The letter was written by Azerbaijani Minister of Foreign Affairs Jeyhun Bayramov and was submitted to the United Nations addressed to the Secretary-General
“I am writing to convey profound concerns of my Government over continued irresponsible actions and provocative statements of Armenia against the territorial integrity of the Republic of Azerbaijan, which pose existential challenges to the already shaky negotiation process under the Minsk Group of the Organization for Security and Cooperation in Europe (OSCE) for the settlement of the Armenia-Azerbaijan Nagorno-Karabakh conflict,” Bayramov wrote in the letter.
Bayramov noted that on July 12, Azerbaijan yet another time became subject to an armed attack by Armenia along the Azerbaijan-Armenian international border.
“During four consecutive days, Armenia subjected Azerbaijani military positions and nearby residential areas to heavy artillery shelling. As a result, Azerbaijan suffered civilian and military casualties, and serious damage was inflicted upon civilian infrastructure, including private houses and hospitals,” Azerbaijani minister wrote.
He emphasized that the attack by Armenia from 12 to 16 July was by no means a spontaneous military incident, but yet another deliberate act of aggression, being the latest manifestation of illegal use of force by Armenia against Azerbaijan, and pursued the goal of seizing new part of Azerbaijan.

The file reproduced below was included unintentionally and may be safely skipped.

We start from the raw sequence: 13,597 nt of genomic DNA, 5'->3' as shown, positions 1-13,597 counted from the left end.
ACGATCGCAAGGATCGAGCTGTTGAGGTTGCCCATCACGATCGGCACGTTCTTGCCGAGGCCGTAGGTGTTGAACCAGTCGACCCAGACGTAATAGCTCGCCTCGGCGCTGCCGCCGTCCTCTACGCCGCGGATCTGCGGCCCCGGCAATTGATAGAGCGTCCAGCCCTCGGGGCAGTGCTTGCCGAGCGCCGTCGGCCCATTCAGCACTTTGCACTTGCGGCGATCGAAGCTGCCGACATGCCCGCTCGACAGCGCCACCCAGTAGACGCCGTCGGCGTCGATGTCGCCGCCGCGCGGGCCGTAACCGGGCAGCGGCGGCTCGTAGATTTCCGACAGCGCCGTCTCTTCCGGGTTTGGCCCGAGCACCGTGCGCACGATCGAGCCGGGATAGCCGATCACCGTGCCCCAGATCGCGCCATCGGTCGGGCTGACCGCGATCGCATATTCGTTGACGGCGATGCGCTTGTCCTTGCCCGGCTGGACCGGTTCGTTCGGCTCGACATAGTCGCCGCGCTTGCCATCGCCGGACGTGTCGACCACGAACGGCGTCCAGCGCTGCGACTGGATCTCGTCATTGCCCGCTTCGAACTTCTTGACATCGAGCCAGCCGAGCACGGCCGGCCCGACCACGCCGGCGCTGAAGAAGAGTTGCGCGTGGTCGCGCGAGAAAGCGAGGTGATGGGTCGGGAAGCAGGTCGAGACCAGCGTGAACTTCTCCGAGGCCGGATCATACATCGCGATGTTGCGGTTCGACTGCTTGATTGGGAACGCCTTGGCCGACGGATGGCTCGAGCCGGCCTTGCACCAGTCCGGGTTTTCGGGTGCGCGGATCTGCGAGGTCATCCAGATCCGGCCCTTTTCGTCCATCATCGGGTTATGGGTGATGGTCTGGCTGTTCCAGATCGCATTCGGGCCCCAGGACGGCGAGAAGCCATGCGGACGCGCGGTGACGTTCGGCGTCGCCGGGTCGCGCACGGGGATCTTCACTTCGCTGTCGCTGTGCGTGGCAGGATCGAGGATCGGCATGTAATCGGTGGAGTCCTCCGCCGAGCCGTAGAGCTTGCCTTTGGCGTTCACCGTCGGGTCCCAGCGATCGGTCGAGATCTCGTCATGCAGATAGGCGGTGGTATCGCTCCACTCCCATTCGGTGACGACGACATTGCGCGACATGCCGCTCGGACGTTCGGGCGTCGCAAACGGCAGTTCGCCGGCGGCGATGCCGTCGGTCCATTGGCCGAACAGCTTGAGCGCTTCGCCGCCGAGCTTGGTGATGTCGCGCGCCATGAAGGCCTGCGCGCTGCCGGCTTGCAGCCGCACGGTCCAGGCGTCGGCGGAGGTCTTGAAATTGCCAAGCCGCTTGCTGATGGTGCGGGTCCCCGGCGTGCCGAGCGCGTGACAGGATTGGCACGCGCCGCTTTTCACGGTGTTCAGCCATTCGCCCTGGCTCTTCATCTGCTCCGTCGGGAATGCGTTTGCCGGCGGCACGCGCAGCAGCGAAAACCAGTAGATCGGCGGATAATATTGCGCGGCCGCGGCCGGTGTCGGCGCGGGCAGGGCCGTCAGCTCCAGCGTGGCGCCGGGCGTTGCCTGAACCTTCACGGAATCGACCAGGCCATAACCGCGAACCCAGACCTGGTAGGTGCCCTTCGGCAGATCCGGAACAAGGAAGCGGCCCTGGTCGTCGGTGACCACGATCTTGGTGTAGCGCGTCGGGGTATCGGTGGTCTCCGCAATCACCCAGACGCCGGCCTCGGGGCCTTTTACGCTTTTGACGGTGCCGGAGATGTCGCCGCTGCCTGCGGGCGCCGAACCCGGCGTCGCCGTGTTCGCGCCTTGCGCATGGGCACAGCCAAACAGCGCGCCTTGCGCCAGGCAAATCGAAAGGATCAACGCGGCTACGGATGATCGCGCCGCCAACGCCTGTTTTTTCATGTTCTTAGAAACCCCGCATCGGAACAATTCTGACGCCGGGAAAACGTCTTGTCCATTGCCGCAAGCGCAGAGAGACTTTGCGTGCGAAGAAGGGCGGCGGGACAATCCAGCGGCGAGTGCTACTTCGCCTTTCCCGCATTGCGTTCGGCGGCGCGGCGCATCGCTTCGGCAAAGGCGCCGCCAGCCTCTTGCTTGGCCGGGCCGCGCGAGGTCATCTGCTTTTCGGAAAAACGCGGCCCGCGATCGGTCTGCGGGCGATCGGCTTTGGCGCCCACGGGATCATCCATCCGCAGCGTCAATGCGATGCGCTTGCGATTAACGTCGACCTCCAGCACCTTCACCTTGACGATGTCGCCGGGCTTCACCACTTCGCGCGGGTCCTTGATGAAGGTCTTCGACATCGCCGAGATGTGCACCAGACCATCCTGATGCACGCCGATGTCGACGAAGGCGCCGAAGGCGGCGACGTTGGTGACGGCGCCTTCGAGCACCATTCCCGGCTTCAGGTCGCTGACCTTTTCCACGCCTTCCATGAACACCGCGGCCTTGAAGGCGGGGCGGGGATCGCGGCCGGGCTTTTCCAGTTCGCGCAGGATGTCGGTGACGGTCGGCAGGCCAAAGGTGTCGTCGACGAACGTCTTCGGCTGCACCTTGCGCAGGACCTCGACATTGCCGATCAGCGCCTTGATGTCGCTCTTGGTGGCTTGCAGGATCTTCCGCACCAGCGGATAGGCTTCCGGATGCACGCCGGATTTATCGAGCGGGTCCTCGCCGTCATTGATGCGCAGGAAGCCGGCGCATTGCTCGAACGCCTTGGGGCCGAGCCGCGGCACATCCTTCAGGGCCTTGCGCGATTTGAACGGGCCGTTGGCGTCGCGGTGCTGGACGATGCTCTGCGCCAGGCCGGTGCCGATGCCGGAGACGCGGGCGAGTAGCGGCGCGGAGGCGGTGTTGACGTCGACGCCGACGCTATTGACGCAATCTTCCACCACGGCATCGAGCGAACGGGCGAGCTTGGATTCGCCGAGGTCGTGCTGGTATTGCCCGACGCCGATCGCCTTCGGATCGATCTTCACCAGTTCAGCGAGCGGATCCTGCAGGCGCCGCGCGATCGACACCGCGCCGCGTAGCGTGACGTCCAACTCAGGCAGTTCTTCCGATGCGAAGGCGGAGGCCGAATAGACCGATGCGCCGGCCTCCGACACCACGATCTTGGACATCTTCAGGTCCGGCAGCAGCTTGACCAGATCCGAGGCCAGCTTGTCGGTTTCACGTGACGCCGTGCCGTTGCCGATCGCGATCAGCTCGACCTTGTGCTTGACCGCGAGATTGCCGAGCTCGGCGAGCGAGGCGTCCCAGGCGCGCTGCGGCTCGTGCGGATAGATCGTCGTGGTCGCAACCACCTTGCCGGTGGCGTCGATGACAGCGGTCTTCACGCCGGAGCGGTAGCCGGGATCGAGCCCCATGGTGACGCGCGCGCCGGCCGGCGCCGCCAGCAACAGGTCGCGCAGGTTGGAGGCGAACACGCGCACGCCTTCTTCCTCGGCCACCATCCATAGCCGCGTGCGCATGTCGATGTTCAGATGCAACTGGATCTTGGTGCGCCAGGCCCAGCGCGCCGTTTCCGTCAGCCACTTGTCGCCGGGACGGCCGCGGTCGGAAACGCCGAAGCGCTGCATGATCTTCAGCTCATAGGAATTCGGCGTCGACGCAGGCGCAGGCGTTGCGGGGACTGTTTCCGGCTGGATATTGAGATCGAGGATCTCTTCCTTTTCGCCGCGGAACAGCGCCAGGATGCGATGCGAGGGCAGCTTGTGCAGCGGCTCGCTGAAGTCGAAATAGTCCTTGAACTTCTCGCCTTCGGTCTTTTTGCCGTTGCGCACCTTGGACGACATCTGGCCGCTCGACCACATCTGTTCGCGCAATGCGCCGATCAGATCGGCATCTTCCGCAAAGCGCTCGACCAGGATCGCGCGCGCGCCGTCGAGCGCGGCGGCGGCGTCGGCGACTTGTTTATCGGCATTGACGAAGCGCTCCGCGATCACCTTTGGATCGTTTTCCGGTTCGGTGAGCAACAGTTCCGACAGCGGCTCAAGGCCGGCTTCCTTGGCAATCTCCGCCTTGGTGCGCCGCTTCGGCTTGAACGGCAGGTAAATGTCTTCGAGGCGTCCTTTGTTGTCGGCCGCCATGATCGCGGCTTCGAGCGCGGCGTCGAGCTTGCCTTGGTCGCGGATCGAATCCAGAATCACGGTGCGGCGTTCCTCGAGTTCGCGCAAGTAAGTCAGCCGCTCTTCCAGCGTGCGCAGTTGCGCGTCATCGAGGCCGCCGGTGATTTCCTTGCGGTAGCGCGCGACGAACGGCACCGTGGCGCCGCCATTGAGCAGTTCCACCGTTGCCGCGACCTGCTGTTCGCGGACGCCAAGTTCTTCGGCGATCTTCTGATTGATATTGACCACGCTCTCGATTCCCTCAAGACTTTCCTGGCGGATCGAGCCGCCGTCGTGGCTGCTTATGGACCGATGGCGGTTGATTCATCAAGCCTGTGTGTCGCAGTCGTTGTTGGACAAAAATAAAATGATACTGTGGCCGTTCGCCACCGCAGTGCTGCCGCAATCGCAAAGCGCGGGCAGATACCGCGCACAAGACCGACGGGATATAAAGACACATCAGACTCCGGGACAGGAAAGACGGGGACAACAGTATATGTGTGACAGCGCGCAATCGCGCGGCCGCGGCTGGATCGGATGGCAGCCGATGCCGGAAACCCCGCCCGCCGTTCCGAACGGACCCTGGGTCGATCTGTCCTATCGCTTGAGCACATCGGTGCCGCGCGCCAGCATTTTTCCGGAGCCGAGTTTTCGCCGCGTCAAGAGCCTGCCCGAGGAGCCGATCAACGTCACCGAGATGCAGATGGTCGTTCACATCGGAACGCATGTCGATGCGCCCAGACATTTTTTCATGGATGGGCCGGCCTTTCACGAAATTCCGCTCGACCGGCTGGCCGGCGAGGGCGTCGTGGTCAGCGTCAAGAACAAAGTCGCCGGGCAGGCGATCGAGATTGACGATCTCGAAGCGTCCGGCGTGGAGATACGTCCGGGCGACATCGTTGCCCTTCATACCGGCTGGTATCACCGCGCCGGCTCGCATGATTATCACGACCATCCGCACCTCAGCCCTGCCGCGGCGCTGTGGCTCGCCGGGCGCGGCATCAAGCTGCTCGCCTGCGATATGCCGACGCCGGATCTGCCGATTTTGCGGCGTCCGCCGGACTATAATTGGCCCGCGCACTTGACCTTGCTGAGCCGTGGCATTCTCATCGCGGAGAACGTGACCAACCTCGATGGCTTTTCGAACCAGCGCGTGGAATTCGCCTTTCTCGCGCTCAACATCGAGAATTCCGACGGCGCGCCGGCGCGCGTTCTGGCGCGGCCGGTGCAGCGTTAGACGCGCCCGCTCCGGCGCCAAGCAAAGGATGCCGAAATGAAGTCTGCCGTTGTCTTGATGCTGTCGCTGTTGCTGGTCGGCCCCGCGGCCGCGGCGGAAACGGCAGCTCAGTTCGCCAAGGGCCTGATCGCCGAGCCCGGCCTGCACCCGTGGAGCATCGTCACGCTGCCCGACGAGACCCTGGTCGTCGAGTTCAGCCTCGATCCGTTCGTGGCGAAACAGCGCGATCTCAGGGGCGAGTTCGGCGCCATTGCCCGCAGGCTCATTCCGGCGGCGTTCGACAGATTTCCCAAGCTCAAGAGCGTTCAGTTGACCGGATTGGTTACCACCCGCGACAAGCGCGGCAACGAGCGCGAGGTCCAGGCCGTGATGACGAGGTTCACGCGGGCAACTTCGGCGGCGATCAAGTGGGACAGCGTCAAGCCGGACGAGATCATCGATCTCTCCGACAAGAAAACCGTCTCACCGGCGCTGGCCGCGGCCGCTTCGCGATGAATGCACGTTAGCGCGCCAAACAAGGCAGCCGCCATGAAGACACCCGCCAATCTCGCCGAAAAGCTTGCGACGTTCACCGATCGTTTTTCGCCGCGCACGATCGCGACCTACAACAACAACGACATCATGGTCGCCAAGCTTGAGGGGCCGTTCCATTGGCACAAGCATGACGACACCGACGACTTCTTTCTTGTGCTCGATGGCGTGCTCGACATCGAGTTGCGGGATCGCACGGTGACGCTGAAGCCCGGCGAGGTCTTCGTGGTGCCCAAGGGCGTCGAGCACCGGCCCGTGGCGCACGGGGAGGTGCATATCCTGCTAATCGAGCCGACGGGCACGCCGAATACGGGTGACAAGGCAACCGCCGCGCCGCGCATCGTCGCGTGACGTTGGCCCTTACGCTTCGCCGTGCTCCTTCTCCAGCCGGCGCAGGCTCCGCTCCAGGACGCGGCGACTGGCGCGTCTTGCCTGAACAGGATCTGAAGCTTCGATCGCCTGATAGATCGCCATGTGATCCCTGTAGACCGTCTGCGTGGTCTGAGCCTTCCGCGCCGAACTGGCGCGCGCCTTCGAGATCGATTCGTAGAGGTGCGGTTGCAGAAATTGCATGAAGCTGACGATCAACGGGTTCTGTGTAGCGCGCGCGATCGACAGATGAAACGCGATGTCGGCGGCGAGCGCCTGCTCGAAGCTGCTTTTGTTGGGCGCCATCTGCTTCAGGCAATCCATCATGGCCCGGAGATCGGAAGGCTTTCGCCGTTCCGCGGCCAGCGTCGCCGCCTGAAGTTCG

This reckless military assault was planned well in advance on the basis of aggressive military doctrine, which according to the Minister of Defense of Armenia envisages "preemptive strikes aiming at creating more favorable security situation' and "new war for new territories,” Bayramov wrote.
He added that acting upon such an aggressive military doctrine, the July 12 attack was deliberately carried out along the international border on the basis of several military and political calculations.
“First of all, the border was seen by Armenia as the most favorable place to conduct a 'surprise strike' on Azerbaijan, in light of the decision by Azerbaijan to gradually demilitarize the non-occupied part of the border and put it under control of the State Border Service. Apparently, Armenia made an attempt, albeit unsuccessful, to exploit this goodwill gesture of Azerbaijan. Secondly, the attack was carried out in the region through which critical energy and transport infrastructure of Azerbaijan runs, thus threatening the energy resources' supplies from Azerbaijan. Furthermore, the attack along the border pursued the aim of creating a pretext for a possible intervention of the Collective Security Treaty Organization, of which Armenia is a member,” Azerbaijani minister wrote.
Yet, he said, all these calculations of Armenia proved to be wrong.
“The attack was successfully repulsed, and the threat to civilian Azerbaijani settlements and critical infrastructure was effectively neutralized by adequate countermeasures by the armed forces of Azerbaijan. But apparently, it did not stop Armenia from exploring further possibilities for its destabilizing purposes,” Bayramov said.
Thus, Bayramov added, having failed on the battlefield, the Armenian leadership resorted to the campaign of terror and intimidation against Azerbaijanis abroad through radical Armenian diaspora organizations.